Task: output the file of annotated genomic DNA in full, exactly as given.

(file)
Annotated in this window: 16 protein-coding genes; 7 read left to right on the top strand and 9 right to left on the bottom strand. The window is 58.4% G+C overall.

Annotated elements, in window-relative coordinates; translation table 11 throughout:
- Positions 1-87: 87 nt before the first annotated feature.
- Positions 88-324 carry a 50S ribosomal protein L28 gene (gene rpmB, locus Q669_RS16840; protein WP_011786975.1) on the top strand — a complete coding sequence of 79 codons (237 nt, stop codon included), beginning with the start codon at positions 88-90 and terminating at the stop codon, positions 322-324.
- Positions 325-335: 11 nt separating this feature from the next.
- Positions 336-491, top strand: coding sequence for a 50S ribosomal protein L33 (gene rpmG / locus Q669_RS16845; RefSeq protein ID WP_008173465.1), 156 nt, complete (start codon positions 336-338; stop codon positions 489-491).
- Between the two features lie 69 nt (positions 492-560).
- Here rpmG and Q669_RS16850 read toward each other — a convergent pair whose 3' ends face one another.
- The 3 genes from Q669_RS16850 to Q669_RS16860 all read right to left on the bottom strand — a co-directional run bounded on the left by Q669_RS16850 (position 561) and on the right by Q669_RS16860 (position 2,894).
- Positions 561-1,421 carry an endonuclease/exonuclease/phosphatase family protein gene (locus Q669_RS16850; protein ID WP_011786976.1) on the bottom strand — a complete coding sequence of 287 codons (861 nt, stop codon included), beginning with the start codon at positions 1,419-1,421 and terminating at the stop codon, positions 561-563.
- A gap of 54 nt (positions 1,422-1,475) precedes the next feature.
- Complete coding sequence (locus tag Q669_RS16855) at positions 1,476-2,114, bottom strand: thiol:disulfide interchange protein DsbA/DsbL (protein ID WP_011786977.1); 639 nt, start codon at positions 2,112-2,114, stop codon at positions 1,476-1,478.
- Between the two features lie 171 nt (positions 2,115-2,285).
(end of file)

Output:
Annotated in this window: 16 protein-coding genes; 7 read left to right on the top strand and 9 right to left on the bottom strand. The window is 58.4% G+C overall.

Annotated elements, in window-relative coordinates; translation table 11 throughout:
- Positions 1-87: 87 nt before the first annotated feature.
- Positions 88-324 carry a 50S ribosomal protein L28 gene (gene rpmB, locus Q669_RS16840; protein WP_011786975.1) on the top strand — a complete coding sequence of 79 codons (237 nt, stop codon included), beginning with the start codon at positions 88-90 and terminating at the stop codon, positions 322-324.
- Positions 325-335: 11 nt separating this feature from the next.
- Positions 336-491, top strand: coding sequence for a 50S ribosomal protein L33 (gene rpmG / locus Q669_RS16845; RefSeq protein ID WP_008173465.1), 156 nt, complete (start codon positions 336-338; stop codon positions 489-491).
- Between the two features lie 69 nt (positions 492-560).
- Here rpmG and Q669_RS16850 read toward each other — a convergent pair whose 3' ends face one another.
- The 3 genes from Q669_RS16850 to Q669_RS16860 all read right to left on the bottom strand — a co-directional run bounded on the left by Q669_RS16850 (position 561) and on the right by Q669_RS16860 (position 2,894).
- Positions 561-1,421 carry an endonuclease/exonuclease/phosphatase family protein gene (locus Q669_RS16850; protein ID WP_011786976.1) on the bottom strand — a complete coding sequence of 287 codons (861 nt, stop codon included), beginning with the start codon at positions 1,419-1,421 and terminating at the stop codon, positions 561-563.
- A gap of 54 nt (positions 1,422-1,475) precedes the next feature.
- Complete coding sequence (locus tag Q669_RS16855) at positions 1,476-2,114, bottom strand: thiol:disulfide interchange protein DsbA/DsbL (protein ID WP_011786977.1); 639 nt, start codon at positions 2,112-2,114, stop codon at positions 1,476-1,478.
- Between the two features lie 171 nt (positions 2,115-2,285).